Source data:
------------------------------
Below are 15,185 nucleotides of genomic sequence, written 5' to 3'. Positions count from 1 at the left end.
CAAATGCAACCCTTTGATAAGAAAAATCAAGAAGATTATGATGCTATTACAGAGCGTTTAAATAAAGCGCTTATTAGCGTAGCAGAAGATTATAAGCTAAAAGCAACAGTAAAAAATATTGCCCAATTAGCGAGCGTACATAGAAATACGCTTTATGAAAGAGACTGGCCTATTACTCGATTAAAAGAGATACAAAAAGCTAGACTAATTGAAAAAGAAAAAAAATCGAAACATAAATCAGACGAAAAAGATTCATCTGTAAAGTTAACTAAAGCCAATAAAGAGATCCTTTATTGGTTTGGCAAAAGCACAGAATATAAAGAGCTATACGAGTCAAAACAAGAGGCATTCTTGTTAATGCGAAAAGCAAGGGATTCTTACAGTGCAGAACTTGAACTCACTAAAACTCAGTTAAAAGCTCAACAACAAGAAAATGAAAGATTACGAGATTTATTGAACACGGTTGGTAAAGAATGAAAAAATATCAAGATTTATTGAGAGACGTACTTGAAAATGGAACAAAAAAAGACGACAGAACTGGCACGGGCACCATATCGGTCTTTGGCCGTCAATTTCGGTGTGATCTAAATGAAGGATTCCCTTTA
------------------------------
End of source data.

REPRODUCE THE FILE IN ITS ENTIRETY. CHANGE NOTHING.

Below are 15,185 nucleotides of genomic sequence, written 5' to 3'. Positions count from 1 at the left end.
CAAATGCAACCCTTTGATAAGAAAAATCAAGAAGATTATGATGCTATTACAGAGCGTTTAAATAAAGCGCTTATTAGCGTAGCAGAAGATTATAAGCTAAAAGCAACAGTAAAAAATATTGCCCAATTAGCGAGCGTACATAGAAATACGCTTTATGAAAGAGACTGGCCTATTACTCGATTAAAAGAGATACAAAAAGCTAGACTAATTGAAAAAGAAAAAAAATCGAAACATAAATCAGACGAAAAAGATTCATCTGTAAAGTTAACTAAAGCCAATAAAGAGATCCTTTATTGGTTTGGCAAAAGCACAGAATATAAAGAGCTATACGAGTCAAAACAAGAGGCATTCTTGTTAATGCGAAAAGCAAGGGATTCTTACAGTGCAGAACTTGAACTCACTAAAACTCAGTTAAAAGCTCAACAACAAGAAAATGAAAGATTACGAGATTTATTGAACACGGTTGGTAAAGAATGAAAAAATATCAAGATTTATTGAGAGACGTACTTGAAAATGGAACAAAAAAAGACGACAGAACTGGCACGGGCACCATATCGGTCTTTGGCCGTCAATTTCGGTGTGATCTAAATGAAGGATTCCCTTTA